A 2018 study found that loneliness and lower perceived social support are associated with poorer outcomes in mental health conditions like:

Social self-care involves activities that build and grow a person’s relationships. These include:

  • engaging in healthy social media use
  • spending time with family and friends
  • keeping a date night on the calendar
  • calling loved ones
  • trying new hobbies and joining groups to meet and socialize with others

Learn more about the health benefits of being social.

Workplace self-care

Employees may find it essential to engage in activities that allow them to share their skills and strengths and make them feel fulfilled in their careers. This may also include striving for a work-life balance and doing tasks that prevent burnout.

A 2020 American Psychological Association (APA) survey found that three in five employees experience adverse impacts of work-related stress, like lack of interest, motivation, or energy and lack of effort at work.

Self-care examples related to work include:

  • spending time with co-workers outside of work hours
  • attending seminars and conferences
  • taking a mental health break or vacation leave when necessary
  • using time management
  • not responding to work emails or messages outside of office hours

Learn more about how to deal with work anxiety.

Financial self-care

Self-care may also include managing one’s finances and actively meeting one’s financial goals and obligations.

A 2022 study found that financial literacy is a better predictor of happiness than income.

Examples of financial self-care activities include:

  • completing tax responsibilities on time
  • meeting with a financial advisor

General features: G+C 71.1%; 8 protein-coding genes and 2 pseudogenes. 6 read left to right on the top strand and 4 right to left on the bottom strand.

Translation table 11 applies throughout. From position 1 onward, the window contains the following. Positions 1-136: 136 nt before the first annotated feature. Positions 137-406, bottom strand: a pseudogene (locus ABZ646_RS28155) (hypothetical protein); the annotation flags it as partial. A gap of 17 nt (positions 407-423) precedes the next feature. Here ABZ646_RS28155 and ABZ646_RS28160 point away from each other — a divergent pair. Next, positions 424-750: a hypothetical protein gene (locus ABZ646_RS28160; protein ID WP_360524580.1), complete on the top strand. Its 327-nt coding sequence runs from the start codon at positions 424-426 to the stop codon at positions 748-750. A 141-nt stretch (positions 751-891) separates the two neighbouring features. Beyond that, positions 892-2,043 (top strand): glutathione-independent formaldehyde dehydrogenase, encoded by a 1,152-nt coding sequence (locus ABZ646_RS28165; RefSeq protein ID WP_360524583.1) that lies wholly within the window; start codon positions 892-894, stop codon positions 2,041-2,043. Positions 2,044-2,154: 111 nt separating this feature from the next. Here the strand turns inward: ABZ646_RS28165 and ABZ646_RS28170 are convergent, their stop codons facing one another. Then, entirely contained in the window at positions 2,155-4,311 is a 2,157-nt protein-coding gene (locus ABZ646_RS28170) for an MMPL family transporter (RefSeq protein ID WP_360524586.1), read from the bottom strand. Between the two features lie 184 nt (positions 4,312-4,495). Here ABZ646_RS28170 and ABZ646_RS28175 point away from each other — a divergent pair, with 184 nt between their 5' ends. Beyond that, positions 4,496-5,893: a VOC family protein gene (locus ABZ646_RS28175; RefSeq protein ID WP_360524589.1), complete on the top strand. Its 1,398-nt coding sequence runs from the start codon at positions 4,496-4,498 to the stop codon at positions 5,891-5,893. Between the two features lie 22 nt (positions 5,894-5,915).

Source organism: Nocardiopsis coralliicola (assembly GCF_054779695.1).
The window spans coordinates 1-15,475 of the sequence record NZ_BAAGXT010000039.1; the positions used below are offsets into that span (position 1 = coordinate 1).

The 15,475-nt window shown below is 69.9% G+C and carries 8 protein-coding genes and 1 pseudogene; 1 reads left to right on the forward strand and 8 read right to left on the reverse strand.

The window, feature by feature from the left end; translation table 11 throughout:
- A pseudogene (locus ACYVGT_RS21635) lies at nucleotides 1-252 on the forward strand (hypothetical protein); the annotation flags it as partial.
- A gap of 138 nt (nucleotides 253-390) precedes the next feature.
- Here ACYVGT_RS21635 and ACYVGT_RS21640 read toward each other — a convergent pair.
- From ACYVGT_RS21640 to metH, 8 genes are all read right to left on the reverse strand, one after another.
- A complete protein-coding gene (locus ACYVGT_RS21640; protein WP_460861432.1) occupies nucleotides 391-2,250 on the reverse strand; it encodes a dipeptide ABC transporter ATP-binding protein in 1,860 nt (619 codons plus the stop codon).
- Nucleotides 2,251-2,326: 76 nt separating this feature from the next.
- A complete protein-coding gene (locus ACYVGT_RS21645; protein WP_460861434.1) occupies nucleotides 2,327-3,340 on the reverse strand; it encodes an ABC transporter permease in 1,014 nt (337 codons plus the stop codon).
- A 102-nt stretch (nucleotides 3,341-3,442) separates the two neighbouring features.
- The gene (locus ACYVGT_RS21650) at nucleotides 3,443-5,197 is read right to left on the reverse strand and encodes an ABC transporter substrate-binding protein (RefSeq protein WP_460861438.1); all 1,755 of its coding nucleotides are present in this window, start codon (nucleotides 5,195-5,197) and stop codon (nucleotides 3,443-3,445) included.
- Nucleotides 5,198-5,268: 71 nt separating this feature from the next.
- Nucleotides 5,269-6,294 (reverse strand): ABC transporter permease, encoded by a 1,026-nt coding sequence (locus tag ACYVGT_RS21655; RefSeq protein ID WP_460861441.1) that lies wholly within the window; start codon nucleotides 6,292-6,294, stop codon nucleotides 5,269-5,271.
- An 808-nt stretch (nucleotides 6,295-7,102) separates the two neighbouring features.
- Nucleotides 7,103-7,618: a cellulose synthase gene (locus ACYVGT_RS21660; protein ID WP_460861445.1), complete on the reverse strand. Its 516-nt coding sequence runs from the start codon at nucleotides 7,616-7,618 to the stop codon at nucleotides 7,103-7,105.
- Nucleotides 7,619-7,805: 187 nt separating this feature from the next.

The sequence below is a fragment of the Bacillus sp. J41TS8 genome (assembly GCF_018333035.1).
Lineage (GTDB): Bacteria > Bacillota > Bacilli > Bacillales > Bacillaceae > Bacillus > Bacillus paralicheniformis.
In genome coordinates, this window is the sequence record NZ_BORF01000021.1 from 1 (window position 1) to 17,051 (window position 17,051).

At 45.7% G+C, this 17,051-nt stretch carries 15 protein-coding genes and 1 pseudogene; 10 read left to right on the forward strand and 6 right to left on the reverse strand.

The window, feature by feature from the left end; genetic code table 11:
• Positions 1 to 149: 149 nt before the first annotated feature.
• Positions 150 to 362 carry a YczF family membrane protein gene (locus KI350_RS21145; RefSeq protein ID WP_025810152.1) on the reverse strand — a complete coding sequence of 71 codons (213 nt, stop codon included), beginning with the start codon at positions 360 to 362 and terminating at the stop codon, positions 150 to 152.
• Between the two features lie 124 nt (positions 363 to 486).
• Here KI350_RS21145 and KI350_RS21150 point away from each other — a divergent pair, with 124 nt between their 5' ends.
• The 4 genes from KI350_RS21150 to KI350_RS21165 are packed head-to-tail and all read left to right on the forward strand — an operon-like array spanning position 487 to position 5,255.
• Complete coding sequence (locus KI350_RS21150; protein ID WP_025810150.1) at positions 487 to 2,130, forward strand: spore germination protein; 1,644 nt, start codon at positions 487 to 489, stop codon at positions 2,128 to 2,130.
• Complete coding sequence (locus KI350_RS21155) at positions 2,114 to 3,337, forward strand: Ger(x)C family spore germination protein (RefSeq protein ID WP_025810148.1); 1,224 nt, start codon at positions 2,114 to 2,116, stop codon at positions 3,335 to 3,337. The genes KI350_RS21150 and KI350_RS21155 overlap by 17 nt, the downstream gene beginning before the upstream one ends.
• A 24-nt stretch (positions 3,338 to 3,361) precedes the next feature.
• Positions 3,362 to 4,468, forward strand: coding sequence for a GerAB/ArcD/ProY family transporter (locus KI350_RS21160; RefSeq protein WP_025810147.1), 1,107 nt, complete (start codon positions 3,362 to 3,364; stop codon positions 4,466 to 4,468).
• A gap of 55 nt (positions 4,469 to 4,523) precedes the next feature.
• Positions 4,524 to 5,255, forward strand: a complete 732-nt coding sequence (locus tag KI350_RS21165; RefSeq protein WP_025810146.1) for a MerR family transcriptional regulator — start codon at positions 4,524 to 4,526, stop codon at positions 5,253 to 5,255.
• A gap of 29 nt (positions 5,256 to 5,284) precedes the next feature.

• paying bills
  • budgeting money
  • learning about money management

Looking after oneself is crucial to living a healthy and happy life. Amid increasingly busy lives, it can be easy to forget about looking after oneself. But engaging in self-care can help people feel better in different areas of their lives, including their health, relationships, and work.

Self-care behaviors are crucial for a healthy lifestyle and can lead to improved physical and psychological health. This, in turn, can boost individual and social well-being.

Similarly, a 2022 Iranian study showed that self-rated health positively impacted Iranians’ happiness.

In a 2018 study on U.S. medical students, findings showed that engaging in various self-care practices resulted in lower perceived stress and higher quality of life. They also have greater resiliency and a lower risk of higher levels of distress amid training.

While participating in self-care might seem easy on paper, in practice, barriers exist that may limit a person from engaging in regular self-care. Below are some of them:

Feeling selfish or guilty

Many people worry about being perceived as selfish if they practice self-care. People may feel compelled to use their time for others instead of self-care, particularly those in caring professions or with caring responsibilities.

A 2019 study found that self-care behaviors promote higher levels of professional quality of life among social workers.

Similarly, a 2017 study found that late-career psychologists who engage in more self-care tend to report greater professional well-being.

Lack of time

Self-care often takes the least priority in a person’s schedule. A person may have too many responsibilities and commitments or have difficulty prioritizing and managing their time.

In a 2019 study, three in four nurses in the U.S. reported not having enough time to exercise, prepare healthier meals, or do relaxing activities.